“To Kill a Mockingbird” Literary Analysis

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Harper Lee’s To Kill A Mockingbird shows life through a child’s eyes as she is growing. During the ass’s, blacks were thought of lowly than whites, no matter class. Women were underneath men and girls were supposed to help around the house. The novel contains many themes, including racism and equal rights, but one of the less noticed, but still very relevant to the plot, is the maturing of children and the effects it may have on their lives.

Tom Robinson, a wrongly tried negro, convicted of raping and abusing Male Lowell, largely influences Jean L. Finch (Scout), Jeremy A. Finch Cent), and Charles B. Harris (Dill). Through the new experiences that the Robinson trial has brought to each of them, Scout, Dill, and especially Gem have developed new feelings and ideas. The process of growing up for each of these characters shows the shift made from immaturity and youth to the gaining of knowledge and through new experiences, the coming of the loss of innocence.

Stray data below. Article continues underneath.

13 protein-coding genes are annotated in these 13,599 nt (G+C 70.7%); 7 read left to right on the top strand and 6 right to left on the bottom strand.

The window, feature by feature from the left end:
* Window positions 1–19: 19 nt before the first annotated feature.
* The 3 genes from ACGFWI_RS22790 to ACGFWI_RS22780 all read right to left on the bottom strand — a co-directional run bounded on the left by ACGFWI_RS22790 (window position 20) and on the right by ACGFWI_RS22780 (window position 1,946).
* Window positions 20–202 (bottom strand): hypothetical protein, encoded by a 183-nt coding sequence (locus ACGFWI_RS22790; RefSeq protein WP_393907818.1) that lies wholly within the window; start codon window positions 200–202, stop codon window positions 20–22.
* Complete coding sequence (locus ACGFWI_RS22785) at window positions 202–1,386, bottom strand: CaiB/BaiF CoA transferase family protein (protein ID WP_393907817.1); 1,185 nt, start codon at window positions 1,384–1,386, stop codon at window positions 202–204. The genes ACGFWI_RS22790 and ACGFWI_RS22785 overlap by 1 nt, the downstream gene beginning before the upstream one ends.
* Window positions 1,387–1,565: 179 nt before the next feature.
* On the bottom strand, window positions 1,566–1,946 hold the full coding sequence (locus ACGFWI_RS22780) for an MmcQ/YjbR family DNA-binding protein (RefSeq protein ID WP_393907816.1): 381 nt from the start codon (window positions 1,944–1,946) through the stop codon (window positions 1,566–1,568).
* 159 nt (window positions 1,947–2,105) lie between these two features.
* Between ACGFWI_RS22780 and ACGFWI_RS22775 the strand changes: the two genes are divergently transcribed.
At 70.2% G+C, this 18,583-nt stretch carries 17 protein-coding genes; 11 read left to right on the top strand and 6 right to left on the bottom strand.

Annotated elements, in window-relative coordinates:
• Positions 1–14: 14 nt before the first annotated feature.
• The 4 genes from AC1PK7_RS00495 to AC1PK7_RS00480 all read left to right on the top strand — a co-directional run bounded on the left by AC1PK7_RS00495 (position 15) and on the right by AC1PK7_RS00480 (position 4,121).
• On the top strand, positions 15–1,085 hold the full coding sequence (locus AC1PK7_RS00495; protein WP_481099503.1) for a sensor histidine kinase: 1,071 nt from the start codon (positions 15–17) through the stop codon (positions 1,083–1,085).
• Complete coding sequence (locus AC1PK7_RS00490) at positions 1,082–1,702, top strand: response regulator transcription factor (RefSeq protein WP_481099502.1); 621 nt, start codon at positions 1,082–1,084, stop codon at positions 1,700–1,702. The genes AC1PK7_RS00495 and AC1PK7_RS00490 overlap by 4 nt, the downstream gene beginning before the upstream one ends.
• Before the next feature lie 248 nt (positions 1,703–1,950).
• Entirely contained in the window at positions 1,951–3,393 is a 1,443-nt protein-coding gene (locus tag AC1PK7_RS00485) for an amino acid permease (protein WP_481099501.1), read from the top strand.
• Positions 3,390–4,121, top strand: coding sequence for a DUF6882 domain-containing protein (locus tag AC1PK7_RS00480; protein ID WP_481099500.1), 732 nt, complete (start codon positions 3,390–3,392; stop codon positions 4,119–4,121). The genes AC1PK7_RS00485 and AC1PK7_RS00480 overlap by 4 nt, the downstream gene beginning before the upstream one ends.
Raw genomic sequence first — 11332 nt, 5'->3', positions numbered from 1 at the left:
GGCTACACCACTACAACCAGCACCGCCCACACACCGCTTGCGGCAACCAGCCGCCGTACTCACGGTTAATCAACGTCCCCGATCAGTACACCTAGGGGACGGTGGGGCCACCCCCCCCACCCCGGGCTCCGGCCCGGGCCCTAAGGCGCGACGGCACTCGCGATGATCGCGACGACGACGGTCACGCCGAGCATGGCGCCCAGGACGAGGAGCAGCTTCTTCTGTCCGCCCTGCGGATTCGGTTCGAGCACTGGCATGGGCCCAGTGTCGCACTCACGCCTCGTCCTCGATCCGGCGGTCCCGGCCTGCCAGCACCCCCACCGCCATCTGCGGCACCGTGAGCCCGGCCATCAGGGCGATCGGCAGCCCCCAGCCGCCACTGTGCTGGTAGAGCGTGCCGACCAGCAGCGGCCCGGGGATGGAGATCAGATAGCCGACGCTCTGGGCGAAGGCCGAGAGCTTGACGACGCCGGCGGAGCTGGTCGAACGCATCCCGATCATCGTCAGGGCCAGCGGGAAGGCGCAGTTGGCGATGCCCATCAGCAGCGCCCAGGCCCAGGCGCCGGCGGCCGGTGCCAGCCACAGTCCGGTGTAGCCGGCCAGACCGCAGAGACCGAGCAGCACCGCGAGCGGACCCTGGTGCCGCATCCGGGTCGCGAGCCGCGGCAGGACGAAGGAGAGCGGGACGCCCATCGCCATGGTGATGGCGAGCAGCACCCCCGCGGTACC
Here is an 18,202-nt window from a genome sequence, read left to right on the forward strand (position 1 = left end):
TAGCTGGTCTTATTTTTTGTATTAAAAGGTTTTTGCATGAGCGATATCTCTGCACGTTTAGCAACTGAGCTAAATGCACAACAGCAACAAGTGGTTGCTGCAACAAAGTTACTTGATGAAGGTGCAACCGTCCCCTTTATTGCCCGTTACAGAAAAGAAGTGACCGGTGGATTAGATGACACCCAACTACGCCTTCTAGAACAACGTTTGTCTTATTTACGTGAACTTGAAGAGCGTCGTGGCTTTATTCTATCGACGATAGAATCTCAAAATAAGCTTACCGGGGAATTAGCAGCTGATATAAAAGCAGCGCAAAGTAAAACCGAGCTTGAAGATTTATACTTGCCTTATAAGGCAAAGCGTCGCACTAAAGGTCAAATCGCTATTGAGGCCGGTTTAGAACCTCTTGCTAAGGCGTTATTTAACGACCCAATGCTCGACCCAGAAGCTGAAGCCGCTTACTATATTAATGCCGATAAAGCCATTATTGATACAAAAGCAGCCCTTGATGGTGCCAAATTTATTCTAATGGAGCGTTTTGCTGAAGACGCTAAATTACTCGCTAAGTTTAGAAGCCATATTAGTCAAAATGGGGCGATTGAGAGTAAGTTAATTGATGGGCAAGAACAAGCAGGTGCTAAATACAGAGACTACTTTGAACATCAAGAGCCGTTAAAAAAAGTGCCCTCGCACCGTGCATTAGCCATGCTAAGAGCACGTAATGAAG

Beginning after Mrs.. Double’s death, Gem begins to show hints of maturity, and even ore signs come during the Robinson trial. Gem’s first change was in higher knowledge on true bravery, giving him a new and truer meaning of courage, shown after Mrs.. Double’s death. He learned about tolerance and courage from Mrs.. Dubos in the beginning of the book, he had wild imaginations Just like any other child, but towards the end of the book, he is becomes more like Tactics.

Mrs. Dubos fought her Morphine addiction during her last days alive having Gem read to her every day for a few weeks to help her keep her mind of her addiction. Gem thought Tactics forced him to do this for destroying her beloved camellias. But, in fact Tactics shows Gem and Scout that even though she knew she was to die, she still fought her addiction anyway because it was right. “l wanted you to see what real courage is… It’s when you know you’re licked before you begin but you begin anyway… He died beholden to nothing and nobody. She was the bravest person I ever knew’ (Harper 112).

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